Next year will be the year when the UK achieves a "fundamental change" in its relationship with the EU and finally addresses concerns about its membership, David Cameron has said.
His comments gave the clearest indication yet that the Prime Minister is planning to stage the in/out referendum he has promised on the UK's EU membership in 2016.
Speaking at the end of a two-day Brussels summit at which he faced resistance from EU counterparts to his plans for changes to welfare rules for migrants, Mr Cameron insisted that "good progress" had been made towards an agreement in February on reforms to the UK's membership.
He has promised to hold the public vote before the end of 2017, but a deal in February would clear the way for the referendum to be held much earlier, with most pundits believing that June is his preferred date.
Mr Cameron made clear that, if the reforms he is seeking are agreed, he will argue in the forthcoming referendum that continued EU membership is good both for Britain's economic security and its national security.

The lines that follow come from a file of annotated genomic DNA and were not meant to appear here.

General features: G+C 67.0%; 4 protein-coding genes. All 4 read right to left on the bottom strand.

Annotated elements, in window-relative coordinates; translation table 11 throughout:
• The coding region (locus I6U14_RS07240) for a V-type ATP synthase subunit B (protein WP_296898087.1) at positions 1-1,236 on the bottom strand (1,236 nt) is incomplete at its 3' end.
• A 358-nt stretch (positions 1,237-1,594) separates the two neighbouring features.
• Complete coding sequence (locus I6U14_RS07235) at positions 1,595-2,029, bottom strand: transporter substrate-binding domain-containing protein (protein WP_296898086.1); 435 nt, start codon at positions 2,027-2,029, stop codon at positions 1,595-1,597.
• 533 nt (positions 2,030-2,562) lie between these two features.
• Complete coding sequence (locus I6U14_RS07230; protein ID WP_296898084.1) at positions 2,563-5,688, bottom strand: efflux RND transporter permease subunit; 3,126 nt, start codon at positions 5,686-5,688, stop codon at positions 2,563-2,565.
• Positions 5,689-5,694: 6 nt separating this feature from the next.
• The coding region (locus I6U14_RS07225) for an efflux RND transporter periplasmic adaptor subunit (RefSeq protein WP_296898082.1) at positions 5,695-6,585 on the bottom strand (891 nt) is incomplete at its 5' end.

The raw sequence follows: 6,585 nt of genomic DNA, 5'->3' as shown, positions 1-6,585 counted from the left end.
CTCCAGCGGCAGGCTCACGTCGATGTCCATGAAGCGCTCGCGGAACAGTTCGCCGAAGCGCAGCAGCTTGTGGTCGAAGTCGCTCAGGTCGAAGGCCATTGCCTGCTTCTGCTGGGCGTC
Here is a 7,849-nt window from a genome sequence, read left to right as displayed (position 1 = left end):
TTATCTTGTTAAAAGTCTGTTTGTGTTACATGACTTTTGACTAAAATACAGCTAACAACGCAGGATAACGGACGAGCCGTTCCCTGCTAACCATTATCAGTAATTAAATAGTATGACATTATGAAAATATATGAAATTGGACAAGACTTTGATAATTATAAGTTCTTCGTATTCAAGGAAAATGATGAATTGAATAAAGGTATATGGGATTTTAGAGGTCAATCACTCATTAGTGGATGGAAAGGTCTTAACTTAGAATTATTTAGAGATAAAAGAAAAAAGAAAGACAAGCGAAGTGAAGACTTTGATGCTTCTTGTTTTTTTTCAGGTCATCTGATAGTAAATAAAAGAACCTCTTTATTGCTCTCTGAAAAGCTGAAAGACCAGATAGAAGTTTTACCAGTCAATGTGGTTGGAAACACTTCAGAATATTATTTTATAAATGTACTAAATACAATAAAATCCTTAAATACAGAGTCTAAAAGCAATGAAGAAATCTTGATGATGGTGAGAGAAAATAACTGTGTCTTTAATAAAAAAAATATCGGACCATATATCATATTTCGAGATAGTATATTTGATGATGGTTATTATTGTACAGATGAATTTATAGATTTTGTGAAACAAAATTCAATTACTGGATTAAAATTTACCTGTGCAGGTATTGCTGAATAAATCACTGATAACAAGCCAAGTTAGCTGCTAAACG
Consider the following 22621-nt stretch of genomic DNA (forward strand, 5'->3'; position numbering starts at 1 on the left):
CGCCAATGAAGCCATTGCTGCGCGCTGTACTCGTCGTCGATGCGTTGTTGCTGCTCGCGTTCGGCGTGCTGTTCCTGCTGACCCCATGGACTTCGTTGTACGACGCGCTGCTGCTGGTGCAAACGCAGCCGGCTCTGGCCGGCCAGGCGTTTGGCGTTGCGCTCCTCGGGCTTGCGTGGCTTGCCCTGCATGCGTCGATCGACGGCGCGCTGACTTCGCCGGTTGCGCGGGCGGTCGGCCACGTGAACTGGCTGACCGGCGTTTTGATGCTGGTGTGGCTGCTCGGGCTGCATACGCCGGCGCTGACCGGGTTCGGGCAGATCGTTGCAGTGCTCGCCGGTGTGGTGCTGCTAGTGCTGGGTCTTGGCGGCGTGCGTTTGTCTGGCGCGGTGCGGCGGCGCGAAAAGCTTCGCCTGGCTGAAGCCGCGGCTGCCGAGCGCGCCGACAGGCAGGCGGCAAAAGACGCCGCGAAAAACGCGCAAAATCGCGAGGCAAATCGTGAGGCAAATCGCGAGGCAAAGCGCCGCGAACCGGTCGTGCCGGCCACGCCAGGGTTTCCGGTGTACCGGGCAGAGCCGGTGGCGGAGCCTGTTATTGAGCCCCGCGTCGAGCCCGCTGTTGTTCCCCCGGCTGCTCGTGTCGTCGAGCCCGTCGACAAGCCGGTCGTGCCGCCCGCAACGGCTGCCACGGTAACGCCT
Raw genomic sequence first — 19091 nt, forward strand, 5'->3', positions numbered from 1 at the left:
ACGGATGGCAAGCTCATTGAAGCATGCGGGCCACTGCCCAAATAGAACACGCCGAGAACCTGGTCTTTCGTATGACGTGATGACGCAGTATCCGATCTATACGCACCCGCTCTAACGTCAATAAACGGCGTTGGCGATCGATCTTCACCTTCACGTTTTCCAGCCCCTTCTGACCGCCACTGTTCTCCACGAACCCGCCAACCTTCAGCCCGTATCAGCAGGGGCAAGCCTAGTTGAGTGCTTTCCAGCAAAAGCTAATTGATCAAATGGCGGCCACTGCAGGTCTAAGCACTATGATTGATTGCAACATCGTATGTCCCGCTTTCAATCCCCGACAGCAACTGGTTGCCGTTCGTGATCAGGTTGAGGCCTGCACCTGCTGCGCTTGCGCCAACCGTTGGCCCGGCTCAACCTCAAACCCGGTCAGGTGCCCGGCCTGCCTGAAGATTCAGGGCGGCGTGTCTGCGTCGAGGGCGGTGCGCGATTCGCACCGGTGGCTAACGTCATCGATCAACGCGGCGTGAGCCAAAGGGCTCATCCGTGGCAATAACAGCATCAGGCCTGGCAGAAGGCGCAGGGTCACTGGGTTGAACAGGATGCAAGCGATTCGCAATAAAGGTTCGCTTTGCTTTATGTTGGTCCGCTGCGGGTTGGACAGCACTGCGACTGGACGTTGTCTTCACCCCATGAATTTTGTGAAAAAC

The Prime Minister said: "We've made good progress, we are a step closer to agreement on the significant and far-reaching reforms I have proposed.
"It is going to be tough and there is a lot of hard work to do .
"But I believe 2016 will be the year we achieve something really vital, fundamentally changing the UK's relationship with the EU and finally addressing the concerns of the British people about our membership.
"Then it will be for the British people to decide whether we remain or leave. It is a choice we will all need to think hard about.
"I believe if we can get these reforms right - and I believe that we can - I firmly believe that for our economic security and increasingly for our national security, the best future for Britain is in a reformed European Union."